Refreshing/Cleaning My Writing/Pondering Space Because You Need To Do That Every Once In A While

Again, I got tunnel vision on one project and found myself without something in particular to write about.

This is the part of the post where I talk about what’s going on behind the scenes and don’t actually give writing advice. Thanks.

As it turns out, I’m now trying to write material for two blogs – this one and my one on Substack. Usually, what I try to do is cross-post my material on both sites. However, I can’t always do that. For example, while I am posting my writing journals on this site, I’m not sure that I’m going to do that on Substack. The audience for just me talking about writing numbers might be slightly limited (lol).

I’m also trying to continue to write the A Writer’s Biography posts on both sites as well. I’ve really enjoyed writing these (and it might be turning into a memoir), but this project is at different points on the different sites. On WordPress, I have been writing these stories for a while, and am trying to put together some new outings describing my past as a writer and my writing life. On Substack, I’ve just begun to post entries from this series, but I decided to start from the beginning. Since I am interested in expanding the series to book form, I’ve decided to post these expanded and revised entries as a sneak peek on Substack. So, that means I’m trying to write one thing for one site, revise another thing for another site, all the while researching the latest thing I’m hoping lets people know about me (Mailchimp), and trying to write my next novel project. All of this during a limited amount of time in the evenings and weekends of my life.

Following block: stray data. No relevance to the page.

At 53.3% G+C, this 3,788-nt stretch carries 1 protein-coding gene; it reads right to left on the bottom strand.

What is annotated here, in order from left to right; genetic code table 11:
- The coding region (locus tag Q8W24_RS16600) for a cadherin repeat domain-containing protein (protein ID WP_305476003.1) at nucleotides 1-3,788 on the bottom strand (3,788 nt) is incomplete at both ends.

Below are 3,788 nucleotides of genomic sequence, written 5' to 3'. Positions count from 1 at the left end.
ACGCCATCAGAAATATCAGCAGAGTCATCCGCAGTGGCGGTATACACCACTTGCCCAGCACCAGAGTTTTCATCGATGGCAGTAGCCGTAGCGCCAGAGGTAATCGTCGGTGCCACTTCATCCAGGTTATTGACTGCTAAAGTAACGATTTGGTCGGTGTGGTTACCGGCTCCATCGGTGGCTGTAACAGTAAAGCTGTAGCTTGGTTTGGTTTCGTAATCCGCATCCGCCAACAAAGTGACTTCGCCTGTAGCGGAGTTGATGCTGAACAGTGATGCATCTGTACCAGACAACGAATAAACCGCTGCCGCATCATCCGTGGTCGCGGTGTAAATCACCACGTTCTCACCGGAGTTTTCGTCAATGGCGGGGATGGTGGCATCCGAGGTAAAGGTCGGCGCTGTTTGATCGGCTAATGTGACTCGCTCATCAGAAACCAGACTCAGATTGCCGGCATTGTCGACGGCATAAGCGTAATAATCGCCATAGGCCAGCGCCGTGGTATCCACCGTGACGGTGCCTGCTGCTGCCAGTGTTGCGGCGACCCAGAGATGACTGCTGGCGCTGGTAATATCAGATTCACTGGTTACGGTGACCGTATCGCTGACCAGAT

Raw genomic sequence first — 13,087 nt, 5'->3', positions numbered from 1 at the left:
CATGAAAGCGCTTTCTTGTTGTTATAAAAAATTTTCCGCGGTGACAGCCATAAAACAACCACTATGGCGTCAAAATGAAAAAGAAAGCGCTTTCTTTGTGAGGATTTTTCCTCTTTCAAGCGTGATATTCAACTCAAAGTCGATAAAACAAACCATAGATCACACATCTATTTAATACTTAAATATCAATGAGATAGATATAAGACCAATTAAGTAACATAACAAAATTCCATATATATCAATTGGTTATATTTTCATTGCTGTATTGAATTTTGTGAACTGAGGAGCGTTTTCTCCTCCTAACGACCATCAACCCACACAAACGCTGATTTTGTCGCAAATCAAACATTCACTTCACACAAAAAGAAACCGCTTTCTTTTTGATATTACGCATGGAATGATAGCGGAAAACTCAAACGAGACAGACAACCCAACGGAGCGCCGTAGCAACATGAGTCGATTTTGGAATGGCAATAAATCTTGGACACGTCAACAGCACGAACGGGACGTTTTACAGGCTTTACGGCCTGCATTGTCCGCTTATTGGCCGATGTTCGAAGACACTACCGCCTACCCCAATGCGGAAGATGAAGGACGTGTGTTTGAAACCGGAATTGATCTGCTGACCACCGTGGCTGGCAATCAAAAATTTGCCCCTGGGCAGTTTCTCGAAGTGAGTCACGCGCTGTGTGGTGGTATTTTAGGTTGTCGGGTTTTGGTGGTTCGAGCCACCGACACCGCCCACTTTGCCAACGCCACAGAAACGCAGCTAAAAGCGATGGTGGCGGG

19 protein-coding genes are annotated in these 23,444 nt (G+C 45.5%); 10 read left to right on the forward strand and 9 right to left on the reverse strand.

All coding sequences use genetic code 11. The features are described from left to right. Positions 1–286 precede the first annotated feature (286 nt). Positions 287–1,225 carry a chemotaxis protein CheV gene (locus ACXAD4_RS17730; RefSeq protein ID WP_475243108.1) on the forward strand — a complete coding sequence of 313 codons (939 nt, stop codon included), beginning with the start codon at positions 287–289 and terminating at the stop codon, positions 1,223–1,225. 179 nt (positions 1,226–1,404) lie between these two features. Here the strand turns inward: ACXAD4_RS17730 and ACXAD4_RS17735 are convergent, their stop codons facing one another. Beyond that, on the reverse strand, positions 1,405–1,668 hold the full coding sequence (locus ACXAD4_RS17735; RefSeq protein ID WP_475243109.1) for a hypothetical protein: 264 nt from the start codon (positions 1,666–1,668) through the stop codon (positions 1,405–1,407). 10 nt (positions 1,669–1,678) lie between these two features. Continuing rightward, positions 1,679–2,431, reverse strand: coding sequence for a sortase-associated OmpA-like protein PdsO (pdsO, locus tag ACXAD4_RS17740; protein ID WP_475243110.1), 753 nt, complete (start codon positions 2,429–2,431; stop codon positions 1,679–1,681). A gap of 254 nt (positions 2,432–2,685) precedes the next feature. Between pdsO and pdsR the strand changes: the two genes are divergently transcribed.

Basically, I’ve got a lot on my plate. But I am trying to write more. And there is a new book being published soon in early 2023 – The Yank Striker. Watch this space for upcoming details.

[Somewhat random explaining and complaining over.]